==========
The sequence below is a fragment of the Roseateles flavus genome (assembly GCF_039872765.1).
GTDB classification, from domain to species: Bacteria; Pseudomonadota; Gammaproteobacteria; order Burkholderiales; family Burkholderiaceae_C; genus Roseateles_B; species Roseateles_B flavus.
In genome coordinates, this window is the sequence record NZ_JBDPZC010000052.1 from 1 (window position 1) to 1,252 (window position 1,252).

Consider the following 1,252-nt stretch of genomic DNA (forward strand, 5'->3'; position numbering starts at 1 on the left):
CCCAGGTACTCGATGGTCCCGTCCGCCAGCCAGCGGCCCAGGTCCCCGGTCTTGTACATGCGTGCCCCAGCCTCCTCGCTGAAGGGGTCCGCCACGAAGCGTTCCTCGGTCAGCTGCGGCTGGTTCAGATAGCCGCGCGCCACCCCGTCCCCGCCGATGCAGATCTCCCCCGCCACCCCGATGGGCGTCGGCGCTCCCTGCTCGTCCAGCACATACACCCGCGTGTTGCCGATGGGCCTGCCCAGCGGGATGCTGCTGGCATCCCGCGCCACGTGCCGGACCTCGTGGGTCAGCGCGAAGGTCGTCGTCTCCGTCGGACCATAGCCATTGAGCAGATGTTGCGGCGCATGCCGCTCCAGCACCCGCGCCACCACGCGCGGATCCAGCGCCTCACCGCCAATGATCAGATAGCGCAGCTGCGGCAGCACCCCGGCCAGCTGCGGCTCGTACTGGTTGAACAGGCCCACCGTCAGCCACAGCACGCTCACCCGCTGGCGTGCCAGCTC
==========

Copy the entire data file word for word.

The sequence below is a fragment of the Roseateles flavus genome (assembly GCF_039872765.1).
GTDB classification, from domain to species: Bacteria; Pseudomonadota; Gammaproteobacteria; order Burkholderiales; family Burkholderiaceae_C; genus Roseateles_B; species Roseateles_B flavus.
In genome coordinates, this window is the sequence record NZ_JBDPZC010000052.1 from 1 (window position 1) to 1,252 (window position 1,252).

Consider the following 1,252-nt stretch of genomic DNA (forward strand, 5'->3'; position numbering starts at 1 on the left):
CCCAGGTACTCGATGGTCCCGTCCGCCAGCCAGCGGCCCAGGTCCCCGGTCTTGTACATGCGTGCCCCAGCCTCCTCGCTGAAGGGGTCCGCCACGAAGCGTTCCTCGGTCAGCTGCGGCTGGTTCAGATAGCCGCGCGCCACCCCGTCCCCGCCGATGCAGATCTCCCCCGCCACCCCGATGGGCGTCGGCGCTCCCTGCTCGTCCAGCACATACACCCGCGTGTTGCCGATGGGCCTGCCCAGCGGGATGCTGCTGGCATCCCGCGCCACGTGCCGGACCTCGTGGGTCAGCGCGAAGGTCGTCGTCTCCGTCGGACCATAGCCATTGAGCAGATGTTGCGGCGCATGCCGCTCCAGCACCCGCGCCACCACGCGCGGATCCAGCGCCTCACCGCCAATGATCAGATAGCGCAGCTGCGGCAGCACCCCGGCCAGCTGCGGCTCGTACTGGTTGAACAGGCCCACCGTCAGCCACAGCACGCTCACCCGCTGGCGTGCCAGCTC